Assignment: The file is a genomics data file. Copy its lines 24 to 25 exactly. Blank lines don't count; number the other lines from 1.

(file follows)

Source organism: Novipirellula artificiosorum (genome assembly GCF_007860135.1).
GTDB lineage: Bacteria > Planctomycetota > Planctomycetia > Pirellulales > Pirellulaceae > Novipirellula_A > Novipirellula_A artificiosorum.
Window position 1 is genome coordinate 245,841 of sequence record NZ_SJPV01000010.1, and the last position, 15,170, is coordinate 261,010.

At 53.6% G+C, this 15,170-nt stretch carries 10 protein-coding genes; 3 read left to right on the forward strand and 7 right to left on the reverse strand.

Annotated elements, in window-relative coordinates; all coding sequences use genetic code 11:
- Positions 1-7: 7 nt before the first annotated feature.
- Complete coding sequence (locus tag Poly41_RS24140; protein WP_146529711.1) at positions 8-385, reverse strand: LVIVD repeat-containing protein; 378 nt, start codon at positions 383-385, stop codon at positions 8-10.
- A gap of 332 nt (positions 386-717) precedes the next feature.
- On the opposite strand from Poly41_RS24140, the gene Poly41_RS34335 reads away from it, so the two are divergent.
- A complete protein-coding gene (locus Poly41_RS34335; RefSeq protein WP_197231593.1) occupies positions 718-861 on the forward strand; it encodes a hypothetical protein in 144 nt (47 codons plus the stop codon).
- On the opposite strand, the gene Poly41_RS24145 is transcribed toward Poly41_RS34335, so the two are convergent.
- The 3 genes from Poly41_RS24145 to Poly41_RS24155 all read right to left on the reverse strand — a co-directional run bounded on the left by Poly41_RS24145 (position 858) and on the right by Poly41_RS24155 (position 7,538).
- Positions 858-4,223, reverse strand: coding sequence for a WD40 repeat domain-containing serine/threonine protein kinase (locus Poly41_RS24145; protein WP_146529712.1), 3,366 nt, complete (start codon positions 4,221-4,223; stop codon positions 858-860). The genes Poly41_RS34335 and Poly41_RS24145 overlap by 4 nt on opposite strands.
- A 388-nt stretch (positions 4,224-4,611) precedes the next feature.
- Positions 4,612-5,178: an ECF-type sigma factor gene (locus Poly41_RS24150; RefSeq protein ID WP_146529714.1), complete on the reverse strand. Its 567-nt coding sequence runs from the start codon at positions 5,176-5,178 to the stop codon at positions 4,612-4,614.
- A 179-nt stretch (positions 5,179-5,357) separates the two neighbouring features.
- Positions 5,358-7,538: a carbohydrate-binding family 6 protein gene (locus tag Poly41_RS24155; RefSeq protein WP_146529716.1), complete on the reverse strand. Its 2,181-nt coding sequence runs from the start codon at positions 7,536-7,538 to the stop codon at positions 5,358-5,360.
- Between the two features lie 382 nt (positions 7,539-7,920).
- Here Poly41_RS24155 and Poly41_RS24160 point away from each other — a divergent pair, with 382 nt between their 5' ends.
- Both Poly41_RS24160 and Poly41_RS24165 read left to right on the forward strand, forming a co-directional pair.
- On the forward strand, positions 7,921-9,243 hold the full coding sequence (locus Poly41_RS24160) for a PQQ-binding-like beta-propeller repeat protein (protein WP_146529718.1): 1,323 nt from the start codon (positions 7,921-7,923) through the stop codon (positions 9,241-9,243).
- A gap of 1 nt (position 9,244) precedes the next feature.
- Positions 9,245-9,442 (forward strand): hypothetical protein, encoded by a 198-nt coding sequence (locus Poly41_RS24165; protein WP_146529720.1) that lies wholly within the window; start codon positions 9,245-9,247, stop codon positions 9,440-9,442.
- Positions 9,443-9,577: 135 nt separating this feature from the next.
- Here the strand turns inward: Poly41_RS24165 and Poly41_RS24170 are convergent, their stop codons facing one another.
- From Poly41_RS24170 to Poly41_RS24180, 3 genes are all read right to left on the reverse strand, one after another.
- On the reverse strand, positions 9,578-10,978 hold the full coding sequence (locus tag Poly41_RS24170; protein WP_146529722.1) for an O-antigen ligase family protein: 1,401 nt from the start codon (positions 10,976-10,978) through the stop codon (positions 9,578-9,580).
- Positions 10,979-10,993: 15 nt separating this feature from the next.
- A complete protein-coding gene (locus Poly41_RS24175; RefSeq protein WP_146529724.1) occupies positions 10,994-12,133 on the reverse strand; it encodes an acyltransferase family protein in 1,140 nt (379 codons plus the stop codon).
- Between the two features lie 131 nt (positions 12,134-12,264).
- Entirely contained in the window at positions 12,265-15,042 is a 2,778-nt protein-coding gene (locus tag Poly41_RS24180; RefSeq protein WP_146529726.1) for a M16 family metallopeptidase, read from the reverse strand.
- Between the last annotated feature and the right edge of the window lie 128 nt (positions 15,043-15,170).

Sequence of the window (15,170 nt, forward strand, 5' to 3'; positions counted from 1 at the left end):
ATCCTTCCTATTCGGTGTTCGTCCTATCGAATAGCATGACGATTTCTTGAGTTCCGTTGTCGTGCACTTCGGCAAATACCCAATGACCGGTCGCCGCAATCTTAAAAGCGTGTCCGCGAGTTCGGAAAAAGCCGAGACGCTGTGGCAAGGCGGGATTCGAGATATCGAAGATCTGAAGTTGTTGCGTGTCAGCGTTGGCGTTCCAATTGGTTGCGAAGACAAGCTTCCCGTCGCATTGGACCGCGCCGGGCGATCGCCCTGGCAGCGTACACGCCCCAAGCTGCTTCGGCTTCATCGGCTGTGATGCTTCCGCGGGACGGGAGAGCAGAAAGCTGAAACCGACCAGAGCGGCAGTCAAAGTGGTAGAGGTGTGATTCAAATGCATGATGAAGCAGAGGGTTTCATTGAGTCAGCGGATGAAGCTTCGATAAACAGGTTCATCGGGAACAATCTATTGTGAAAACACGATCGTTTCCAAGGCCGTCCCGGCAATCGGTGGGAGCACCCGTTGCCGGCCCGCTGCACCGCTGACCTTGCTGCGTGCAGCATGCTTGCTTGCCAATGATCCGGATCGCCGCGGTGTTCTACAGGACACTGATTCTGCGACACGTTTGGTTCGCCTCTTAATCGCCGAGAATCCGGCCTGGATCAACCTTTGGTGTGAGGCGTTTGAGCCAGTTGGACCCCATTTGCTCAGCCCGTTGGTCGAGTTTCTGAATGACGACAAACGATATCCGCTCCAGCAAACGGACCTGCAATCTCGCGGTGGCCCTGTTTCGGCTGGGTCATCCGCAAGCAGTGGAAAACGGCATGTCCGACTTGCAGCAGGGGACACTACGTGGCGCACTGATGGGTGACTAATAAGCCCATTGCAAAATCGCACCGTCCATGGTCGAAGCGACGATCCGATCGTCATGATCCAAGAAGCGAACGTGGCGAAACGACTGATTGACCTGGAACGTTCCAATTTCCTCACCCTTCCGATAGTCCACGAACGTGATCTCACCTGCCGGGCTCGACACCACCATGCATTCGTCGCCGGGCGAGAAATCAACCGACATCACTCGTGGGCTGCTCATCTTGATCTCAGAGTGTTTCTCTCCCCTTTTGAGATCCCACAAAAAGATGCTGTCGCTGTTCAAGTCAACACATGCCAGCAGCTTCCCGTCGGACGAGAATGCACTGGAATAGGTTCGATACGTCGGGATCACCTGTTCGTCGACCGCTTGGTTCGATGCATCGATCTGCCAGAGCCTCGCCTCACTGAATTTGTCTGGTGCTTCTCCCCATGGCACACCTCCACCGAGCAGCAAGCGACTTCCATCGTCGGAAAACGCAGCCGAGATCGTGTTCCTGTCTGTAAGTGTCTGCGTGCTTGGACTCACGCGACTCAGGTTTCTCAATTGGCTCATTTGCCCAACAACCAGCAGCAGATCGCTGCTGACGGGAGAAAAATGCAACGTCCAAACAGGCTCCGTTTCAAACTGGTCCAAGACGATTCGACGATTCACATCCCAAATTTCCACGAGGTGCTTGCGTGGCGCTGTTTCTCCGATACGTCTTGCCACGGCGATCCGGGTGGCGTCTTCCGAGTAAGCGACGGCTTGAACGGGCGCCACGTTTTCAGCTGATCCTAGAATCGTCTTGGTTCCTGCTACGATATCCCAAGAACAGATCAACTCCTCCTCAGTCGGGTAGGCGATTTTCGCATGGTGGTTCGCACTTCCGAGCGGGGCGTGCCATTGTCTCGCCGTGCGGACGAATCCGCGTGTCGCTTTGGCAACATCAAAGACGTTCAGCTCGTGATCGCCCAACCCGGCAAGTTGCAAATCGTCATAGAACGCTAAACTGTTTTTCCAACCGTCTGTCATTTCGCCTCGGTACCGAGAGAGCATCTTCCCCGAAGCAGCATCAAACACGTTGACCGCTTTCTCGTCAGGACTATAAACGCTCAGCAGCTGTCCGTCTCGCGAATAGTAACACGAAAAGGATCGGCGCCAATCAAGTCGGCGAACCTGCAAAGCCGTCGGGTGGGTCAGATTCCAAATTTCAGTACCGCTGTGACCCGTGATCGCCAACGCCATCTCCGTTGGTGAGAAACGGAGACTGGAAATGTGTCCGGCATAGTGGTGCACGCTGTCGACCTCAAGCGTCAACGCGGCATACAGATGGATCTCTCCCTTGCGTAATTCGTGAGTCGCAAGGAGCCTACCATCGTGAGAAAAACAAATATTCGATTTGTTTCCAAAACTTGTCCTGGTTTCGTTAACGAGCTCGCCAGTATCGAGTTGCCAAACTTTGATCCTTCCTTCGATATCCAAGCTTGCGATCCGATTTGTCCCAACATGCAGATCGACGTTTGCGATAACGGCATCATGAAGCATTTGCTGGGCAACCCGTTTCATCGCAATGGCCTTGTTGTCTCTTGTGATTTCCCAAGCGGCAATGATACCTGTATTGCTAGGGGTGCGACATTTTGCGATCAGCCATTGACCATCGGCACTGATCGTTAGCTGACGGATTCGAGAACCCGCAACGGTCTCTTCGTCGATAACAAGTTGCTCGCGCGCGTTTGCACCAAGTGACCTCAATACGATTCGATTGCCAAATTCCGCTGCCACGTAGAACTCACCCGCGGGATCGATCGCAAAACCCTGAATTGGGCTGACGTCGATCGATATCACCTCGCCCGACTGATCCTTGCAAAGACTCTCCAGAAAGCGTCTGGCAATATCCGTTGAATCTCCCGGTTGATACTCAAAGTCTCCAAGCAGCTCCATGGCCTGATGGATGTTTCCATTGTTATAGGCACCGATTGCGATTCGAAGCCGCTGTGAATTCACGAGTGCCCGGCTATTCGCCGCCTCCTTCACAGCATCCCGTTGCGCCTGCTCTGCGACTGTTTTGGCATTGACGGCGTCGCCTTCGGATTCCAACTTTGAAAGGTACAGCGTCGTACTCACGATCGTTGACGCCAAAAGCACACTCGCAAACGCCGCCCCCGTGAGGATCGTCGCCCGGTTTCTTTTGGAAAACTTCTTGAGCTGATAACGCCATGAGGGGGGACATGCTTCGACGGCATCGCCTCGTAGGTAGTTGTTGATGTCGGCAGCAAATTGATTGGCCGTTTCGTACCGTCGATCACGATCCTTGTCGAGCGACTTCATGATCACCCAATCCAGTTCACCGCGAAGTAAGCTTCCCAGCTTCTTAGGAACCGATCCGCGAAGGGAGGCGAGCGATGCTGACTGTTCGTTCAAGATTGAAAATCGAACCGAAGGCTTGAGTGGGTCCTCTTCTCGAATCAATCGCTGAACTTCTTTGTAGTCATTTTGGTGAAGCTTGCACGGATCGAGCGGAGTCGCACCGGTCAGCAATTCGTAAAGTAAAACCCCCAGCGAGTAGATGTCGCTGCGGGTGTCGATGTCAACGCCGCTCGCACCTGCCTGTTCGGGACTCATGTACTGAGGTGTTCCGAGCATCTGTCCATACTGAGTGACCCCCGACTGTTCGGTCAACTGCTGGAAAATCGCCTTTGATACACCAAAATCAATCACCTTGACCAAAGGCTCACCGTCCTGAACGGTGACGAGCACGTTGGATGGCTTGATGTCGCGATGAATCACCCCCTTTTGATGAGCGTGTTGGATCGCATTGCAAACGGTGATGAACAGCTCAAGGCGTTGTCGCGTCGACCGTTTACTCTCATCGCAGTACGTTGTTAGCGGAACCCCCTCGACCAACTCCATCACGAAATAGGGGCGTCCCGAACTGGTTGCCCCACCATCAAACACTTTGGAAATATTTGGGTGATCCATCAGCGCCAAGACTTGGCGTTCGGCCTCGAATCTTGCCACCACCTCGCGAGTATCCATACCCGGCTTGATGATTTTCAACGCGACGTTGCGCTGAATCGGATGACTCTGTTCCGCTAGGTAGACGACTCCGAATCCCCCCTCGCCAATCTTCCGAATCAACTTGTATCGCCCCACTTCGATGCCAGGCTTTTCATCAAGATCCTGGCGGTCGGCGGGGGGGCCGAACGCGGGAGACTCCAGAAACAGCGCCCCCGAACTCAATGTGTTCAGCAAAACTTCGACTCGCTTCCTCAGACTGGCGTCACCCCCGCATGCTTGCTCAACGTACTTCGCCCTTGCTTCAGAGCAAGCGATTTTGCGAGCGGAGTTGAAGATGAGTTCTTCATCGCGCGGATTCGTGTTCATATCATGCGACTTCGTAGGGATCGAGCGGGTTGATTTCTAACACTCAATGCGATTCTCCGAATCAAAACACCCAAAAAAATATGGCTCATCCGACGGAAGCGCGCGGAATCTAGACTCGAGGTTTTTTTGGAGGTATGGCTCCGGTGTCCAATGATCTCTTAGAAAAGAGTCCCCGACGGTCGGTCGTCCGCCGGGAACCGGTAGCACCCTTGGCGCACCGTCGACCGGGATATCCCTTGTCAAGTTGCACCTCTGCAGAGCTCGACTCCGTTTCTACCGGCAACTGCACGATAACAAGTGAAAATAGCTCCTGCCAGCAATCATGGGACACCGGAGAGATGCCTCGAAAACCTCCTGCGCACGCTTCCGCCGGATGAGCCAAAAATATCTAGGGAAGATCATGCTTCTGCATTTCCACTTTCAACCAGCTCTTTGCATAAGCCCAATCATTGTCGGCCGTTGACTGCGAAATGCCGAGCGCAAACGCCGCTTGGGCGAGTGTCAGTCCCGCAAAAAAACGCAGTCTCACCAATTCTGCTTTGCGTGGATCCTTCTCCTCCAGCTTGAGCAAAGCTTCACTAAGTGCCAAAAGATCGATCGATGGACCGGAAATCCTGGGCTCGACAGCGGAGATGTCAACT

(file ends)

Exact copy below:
- Positions 9,443-9,577: 135 nt separating this feature from the next.
- Here the strand turns inward: Poly41_RS24165 and Poly41_RS24170 are convergent, their stop codons facing one another.